(ATF) With the disasters of coronavirus, climate change, the world's economic slowdown, trade wars, human rights issues, Communist Party infighting, and dramatic pivoting from external to internal markets, ‘Socialism with Chinese characteristics’ is taking on another hue.
Under the leadership of Deng Xiaoping and subsequent presidents Jiang Zemin and Hu Jintao, China followed a path of state-led authoritarian capitalism. But all the pressures mentioned above, which have come to a peak in 2020, look to be pushing current President Xi Jinping’s rule towards are more leftist, populist policy style.
Despite all the economic pressure, China’s National Bureau of Statistics announced that the sales price of commercial residential buildings in top-tier cities rose slightly in August. Previously, all property belonged to the state, but in recent decades ownership of private property has been allowed, and Chinese people have stretched themselves to invest in property.
In recent months the Chinese leadership has stressed repeatedly that property is for living in, not speculation. Party leaders have also announced plans for a new approach – to build a "smart", cheap, pre-fabricated homes across the country, financed by bond investments and state capital.
At the same time, it has emerged through overseas Chinese media that large residential properties, especially those rented out or used for other purposes, are being seized back by the state. They revealed that ancient courtyard homes reportedly worth over $200 million, were seized by the government in Pingyao County in Shanxi province.
Caixin, one of China’s leading financial news-sites, reported that “the Pingyao County officials unilaterally 'recovered' private real estate that had been returned to the homeowners, moves which were untenable in terms of policy and law. More seriously, it sends a dangerous signal that local governments deviate from the principle of rule of law and selectively apply historical policies according to their own needs, in order to infringe on private property rights and evade the jurisdiction of the law.”
Despite this worry, CB Richard Ellis recently released a Greater China 2030 Outlook Report, which shows that with the gradual increase in the proportion of the service industry and per capita GDP of the economy, the Chinese mainland will become the largest market for investable commercial real estate in the Asia-Pacific by 2030.
And, the concept of sustainable development is expected to lead the real estate industry into a "green" and "zero carbon" era.
Recently, Premier Li Keqiang presided over an executive meeting of the State Council to determine measures to support the accelerated development of new business models and models to drive new consumption and promote economic recovery. The meeting noted that consumption is an important engine of economic development.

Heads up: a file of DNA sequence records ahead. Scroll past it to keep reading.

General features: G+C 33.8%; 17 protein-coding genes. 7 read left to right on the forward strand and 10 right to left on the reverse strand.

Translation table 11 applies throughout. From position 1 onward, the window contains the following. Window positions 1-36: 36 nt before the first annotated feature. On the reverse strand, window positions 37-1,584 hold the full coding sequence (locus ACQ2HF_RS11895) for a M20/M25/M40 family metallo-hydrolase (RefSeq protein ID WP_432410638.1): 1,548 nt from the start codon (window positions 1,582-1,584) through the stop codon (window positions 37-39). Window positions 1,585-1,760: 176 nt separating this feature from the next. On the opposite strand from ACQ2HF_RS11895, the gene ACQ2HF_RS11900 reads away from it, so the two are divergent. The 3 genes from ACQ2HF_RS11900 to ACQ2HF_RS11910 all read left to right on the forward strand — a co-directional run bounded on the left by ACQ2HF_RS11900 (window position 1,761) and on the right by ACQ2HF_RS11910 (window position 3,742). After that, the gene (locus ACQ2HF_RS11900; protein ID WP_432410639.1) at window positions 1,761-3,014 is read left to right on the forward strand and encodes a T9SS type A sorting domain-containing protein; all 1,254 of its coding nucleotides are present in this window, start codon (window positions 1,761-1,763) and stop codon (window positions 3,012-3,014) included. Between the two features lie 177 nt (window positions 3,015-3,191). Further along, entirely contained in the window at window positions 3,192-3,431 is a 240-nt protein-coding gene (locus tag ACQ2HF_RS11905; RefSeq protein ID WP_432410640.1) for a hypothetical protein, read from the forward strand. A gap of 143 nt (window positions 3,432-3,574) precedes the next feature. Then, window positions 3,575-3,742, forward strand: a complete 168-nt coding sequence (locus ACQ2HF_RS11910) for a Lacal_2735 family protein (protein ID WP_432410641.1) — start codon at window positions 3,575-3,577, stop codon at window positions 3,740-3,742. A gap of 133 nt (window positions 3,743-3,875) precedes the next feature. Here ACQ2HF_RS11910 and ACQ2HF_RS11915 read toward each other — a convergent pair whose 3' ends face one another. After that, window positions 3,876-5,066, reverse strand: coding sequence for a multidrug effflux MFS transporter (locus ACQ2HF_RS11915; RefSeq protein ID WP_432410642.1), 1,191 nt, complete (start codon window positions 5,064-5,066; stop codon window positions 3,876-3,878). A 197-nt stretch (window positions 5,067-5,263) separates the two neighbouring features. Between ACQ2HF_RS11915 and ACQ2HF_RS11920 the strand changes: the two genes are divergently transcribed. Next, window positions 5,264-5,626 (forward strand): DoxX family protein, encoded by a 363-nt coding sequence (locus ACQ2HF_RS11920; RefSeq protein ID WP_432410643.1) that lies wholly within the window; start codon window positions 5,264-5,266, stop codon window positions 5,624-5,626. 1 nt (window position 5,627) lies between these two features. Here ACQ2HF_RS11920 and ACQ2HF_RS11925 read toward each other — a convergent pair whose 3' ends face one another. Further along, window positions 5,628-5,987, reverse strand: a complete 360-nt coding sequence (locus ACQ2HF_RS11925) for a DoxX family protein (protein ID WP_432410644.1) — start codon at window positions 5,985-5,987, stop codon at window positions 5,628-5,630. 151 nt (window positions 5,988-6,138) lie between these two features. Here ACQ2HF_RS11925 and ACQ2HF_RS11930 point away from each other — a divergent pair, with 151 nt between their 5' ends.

Negative impacts 'had to escape'
This year, consumption has been greatly affected by the coronavirus epidemic. New business models and models based on digital technology networks have supported rapid development of new types of consumption and have huge potential to spur more domestic demand, and strengthen economic recovery.
The officials said that “after the epidemic” there had been a negative impact on all of the market… which “is difficult to escape…”.
The epidemic has reshaped the consumer model. Jintai Information reported retail sales of consumer goods in the first seven months of this year dropped by 9.9% year-on-year. New growth has mostly been in online sales. “The internet celebrity economy and the live broadcast economy have injected new vitality into China's digital economy,” Jintai reported.
But last week China’s Cyberspace authority started cracking down on the country’s live streaming services, which officials described as "vulgar".
As China looks to create new economic models and develop internal consumer markets, this kind of bipolar behaviour from different government bodies will not help this search for the new Chinese super consumer.
Reflecting this today (September 14), it was revealed that the monthly income of 600 million people in China is less than 1,000 yuan.
Official statistics from 2018 showed that 60% of the working population in China had a monthly salary of less than 3,000 yuan ($440). And the latest data, for 2019, put the per capita annual salary at 37,800 yuan, and the average monthly salary put at 3,150 yuan ($462). Meanwhile, the housing rate of urban residents was 96%, and the average value of each house had reached 1.87 million yuan ($274,200). This information came from the National Bureau of Statistics website.
A Chinese finance analyst asked: "If 60% of the employed population in China had a monthly income of less than 3,000 yuan, why was there such a big contradiction between the two (salary and home prices)? Do you think the figures given by the National Bureau of Statistics are consistent with real life?"
Into this confusing maelstrom, we must assume that China is returning to the "communist" habit of releasing false statistics – a common problem that had gradually improved over time, but it now appears that senior officials have reverted to their former habit.